USA v. Haynes et al
Report and Recommendation
UNITED STATES DISTRICT COURT
FOR THE DISTRICT OF ALASKA
UNITED STATES OF AMERICA,
REGARDING MOTION TO
DISMISS COUNTS 1, 2, 3, 5 AND
(Docket No. 188)
Willie Wilson filed a motion to dismiss Counts 1, 2, 3, 5 and 6 of the indictment, Docket
no. 188, due to insufficiency of evidence and an unduly vague indictment. Because the Federal
Rules of Criminal Procedure do not permit a court to dismiss an otherwise valid indictment for
insufficiency of evidence, I am recommending DENIAL of Wilson’s motion to dismiss the
charges against him.
Motion to Dismiss for Insufficiency of Evidence
A defendant may not challenge an otherwise adequate indictment solely for insufficiency
of evidence.1 Instead, a court should, for the purposes of a motion to dismiss, presume the truth
of the allegations in the indictment.2 A motion to dismiss should not consider evidence not on
United States v. Jensen, 93 F.3d 667, 669 (9th Cir. 1996) (citing United States v. Mann, 517 F.2d 259, 267 (5th
Cir.), cert. denied, 424 U.S. 1087 (1976)).
United States v. Buckley, 689 F.2d 893, 897 (9th Cir. 1982); Boyce Motor Lines v. United States, 342 U.S. 337,
343, fn. 15 (1952).
the face of the indictment.3 Furthermore, dismissal of an indictment is a “drastic step” which is
generally disfavored as a remedy.4
Motion to Dismiss for Vagueness of the Indictment
Indictments must “be a plain, concise, and definite written statement of the essential facts
of the offense charged...”5 An indictment that sets forth the offense in the language of the statute
itself and contains the necessary factual predicates is sufficient.6 An indictment will withstand a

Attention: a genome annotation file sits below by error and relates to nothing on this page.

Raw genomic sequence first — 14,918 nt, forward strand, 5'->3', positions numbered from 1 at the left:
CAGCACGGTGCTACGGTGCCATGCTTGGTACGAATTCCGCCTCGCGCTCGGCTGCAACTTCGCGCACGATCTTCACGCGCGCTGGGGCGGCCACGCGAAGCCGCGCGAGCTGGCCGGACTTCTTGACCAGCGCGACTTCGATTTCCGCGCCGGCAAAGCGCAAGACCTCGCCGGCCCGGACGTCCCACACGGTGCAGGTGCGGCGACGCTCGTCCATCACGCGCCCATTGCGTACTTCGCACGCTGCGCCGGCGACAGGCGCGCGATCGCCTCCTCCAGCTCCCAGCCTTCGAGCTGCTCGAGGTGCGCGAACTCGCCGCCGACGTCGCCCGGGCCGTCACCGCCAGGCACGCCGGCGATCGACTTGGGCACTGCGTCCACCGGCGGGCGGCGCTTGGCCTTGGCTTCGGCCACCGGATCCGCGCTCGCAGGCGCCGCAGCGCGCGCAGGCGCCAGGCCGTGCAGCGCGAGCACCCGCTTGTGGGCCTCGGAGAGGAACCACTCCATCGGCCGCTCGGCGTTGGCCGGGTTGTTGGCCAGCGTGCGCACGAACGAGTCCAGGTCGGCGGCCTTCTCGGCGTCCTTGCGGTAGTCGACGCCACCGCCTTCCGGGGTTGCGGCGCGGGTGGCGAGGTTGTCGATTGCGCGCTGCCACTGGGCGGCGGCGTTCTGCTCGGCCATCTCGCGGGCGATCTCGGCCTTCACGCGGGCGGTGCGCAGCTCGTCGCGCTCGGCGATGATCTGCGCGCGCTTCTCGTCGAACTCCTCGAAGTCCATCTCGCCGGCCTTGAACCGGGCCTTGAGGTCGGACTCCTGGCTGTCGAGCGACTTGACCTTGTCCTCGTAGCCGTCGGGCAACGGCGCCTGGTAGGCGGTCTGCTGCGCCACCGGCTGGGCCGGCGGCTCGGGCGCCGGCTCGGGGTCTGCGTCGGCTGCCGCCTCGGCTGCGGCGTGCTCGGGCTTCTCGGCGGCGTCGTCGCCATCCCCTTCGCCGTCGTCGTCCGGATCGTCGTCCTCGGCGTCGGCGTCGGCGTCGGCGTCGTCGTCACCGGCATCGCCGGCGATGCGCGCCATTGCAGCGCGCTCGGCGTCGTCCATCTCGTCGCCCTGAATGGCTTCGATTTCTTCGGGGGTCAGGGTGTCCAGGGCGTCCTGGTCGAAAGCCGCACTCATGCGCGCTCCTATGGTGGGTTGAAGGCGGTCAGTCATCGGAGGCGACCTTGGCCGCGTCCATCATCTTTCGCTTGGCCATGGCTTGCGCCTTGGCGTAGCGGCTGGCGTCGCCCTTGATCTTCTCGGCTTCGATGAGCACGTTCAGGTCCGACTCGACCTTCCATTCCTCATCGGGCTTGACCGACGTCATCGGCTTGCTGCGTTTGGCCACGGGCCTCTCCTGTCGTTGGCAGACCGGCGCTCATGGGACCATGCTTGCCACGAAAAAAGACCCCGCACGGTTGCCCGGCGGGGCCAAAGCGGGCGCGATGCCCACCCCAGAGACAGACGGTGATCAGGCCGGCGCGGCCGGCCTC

motion to dismiss if it is sufficient (1) to enable the defendant to prepare his defense; (2) to
ensure him that he is being prosecuted on the basis of the facts presented to the grand jury; (3) to
enable him to plead double jeopardy; and (4) to inform the court of the alleged facts so that it can
determine the sufficiency of the charge.7
Wilson was charged, along with several co-conspirators, under a seven-count indictment
for a variety of federal offenses, including narcotics offenses, retaliating against a witness, and
attempted murder. The witness, a confidential informant, was allegedly assaulted by Wilson.
Wilson concedes in his brief that video given to the defense as part of discovery shows Wilson
striking the informant. Wilson filed a motion requesting that the Court dismiss Counts 1, 2, 3, 4
and 6 of the indictment, as well as for a bill of particulars (Docket no. 219) and two motions to
United States v. Jensen, 93 F.3d 667, 669 (citing United States v. Marra, 481 F.2d 1196, 1199-1200 (6th Cir.), cert.
denied, 414 U.S. 1004 (1973).
United States v. Rogers, 751 F.2d 1074, 1076-77 (9th Cir. 1985).
Fed. R. Crim. Pro. 7(c)(1).
United States v. Johnson, 804 F.2d 1078, 1084 (9th Cir. 1986); Hamling v. United States, 418 U.S. 87, 117 (1974).
United States v. Pheaster, 544 F.2d 353, 360 (9th Cir. 1976); Russell v. United States, 369 U.S. 749, 763, 768 n.15,
sever various counts (Docket nos. 220 and 221).8 This Report and Recommendation will only
consider Wilson’s motion to dismiss at Docket no. 188.
CONCLUSIONS OF LAW
In this case, Wilson moves to dismiss Counts 1, 2, 3, 5, and 6 due to insufficiency of
evidence. As has been made clear by the Ninth Circuit, “[a] motion to dismiss the indictment
cannot be used as a device for a summary trial of the evidence.... The Court should not consider
evidence not appearing on the face of the indictment.”9 A defendant charged with a federal